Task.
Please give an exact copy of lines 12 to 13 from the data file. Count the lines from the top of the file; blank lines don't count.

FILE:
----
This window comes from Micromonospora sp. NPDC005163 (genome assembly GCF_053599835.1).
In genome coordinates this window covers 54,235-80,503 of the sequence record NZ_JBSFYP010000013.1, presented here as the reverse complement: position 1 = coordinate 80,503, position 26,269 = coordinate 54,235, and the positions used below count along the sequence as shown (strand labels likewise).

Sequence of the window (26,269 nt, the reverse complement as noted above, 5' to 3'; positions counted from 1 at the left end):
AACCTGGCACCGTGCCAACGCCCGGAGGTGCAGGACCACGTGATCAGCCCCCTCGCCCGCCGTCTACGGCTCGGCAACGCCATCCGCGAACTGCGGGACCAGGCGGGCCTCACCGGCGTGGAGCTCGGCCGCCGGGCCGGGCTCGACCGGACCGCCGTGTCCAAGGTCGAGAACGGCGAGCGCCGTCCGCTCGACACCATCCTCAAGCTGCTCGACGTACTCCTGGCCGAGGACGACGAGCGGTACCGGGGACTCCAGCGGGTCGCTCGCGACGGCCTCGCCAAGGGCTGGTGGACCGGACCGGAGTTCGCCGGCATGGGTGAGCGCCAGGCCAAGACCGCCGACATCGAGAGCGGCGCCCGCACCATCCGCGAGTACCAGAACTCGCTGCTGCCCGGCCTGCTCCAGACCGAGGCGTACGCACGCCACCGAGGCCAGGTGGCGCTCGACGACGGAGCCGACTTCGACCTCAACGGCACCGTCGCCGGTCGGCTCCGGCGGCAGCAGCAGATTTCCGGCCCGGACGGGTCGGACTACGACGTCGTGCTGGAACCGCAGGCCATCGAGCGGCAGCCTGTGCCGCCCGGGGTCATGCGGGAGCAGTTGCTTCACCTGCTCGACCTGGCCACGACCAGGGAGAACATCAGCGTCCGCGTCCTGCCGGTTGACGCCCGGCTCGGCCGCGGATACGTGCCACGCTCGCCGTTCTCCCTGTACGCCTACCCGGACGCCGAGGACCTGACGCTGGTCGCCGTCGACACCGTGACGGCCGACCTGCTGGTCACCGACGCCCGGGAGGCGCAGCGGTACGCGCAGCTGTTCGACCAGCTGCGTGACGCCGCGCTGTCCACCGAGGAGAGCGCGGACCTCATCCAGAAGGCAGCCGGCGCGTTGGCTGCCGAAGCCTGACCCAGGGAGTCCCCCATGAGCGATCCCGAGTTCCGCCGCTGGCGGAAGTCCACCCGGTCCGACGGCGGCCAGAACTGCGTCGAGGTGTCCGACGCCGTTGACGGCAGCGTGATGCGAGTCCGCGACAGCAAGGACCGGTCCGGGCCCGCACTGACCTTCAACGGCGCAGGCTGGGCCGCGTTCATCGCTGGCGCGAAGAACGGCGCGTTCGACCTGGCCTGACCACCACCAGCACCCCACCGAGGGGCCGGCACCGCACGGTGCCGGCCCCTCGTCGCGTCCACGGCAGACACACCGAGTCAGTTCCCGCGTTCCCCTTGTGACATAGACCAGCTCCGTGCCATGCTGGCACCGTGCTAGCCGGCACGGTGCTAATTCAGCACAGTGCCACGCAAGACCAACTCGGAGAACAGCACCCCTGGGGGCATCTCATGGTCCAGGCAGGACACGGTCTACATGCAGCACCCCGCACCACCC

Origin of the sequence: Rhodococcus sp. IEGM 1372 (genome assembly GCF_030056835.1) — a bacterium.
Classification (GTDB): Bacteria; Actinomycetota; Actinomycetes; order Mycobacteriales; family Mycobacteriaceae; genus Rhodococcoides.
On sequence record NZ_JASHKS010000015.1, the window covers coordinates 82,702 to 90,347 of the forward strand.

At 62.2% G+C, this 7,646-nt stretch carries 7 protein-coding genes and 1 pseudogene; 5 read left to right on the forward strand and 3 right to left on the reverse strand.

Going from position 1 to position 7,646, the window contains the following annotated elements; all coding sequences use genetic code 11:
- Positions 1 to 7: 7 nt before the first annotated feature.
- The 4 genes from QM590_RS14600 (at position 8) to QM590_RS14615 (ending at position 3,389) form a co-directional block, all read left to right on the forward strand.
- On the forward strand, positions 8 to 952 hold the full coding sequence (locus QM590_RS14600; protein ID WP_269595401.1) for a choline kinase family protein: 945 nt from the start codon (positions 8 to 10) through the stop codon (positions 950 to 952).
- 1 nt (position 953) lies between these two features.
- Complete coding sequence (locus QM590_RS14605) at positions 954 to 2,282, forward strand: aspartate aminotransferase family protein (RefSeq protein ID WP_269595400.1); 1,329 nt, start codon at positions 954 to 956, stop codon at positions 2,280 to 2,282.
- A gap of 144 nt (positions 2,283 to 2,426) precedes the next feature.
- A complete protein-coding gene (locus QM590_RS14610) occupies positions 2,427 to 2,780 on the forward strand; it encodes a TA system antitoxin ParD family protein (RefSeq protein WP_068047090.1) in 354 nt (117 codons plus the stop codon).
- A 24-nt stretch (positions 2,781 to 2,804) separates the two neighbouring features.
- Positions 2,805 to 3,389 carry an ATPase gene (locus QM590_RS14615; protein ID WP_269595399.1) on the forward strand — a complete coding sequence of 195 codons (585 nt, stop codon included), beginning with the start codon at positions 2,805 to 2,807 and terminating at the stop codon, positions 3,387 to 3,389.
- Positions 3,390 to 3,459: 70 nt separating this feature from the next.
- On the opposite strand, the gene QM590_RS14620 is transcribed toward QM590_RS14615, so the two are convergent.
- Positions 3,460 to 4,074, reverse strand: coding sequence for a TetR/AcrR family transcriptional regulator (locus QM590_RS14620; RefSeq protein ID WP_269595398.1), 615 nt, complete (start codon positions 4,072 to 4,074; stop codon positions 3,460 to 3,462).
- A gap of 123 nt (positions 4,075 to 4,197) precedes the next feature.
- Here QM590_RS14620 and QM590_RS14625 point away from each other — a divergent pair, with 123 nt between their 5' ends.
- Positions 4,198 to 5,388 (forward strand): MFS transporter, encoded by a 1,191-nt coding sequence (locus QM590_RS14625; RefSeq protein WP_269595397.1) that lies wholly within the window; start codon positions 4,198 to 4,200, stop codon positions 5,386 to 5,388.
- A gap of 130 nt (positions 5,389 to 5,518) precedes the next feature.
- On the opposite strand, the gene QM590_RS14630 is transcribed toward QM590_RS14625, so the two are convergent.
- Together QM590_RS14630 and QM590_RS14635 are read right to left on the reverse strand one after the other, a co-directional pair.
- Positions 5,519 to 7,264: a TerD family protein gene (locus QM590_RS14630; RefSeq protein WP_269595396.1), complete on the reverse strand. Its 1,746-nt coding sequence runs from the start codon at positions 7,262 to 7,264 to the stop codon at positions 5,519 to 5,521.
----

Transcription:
- On the forward strand, positions 8 to 952 hold the full coding sequence (locus QM590_RS14600; protein ID WP_269595401.1) for a choline kinase family protein: 945 nt from the start codon (positions 8 to 10) through the stop codon (positions 950 to 952).
- 1 nt (position 953) lies between these two features.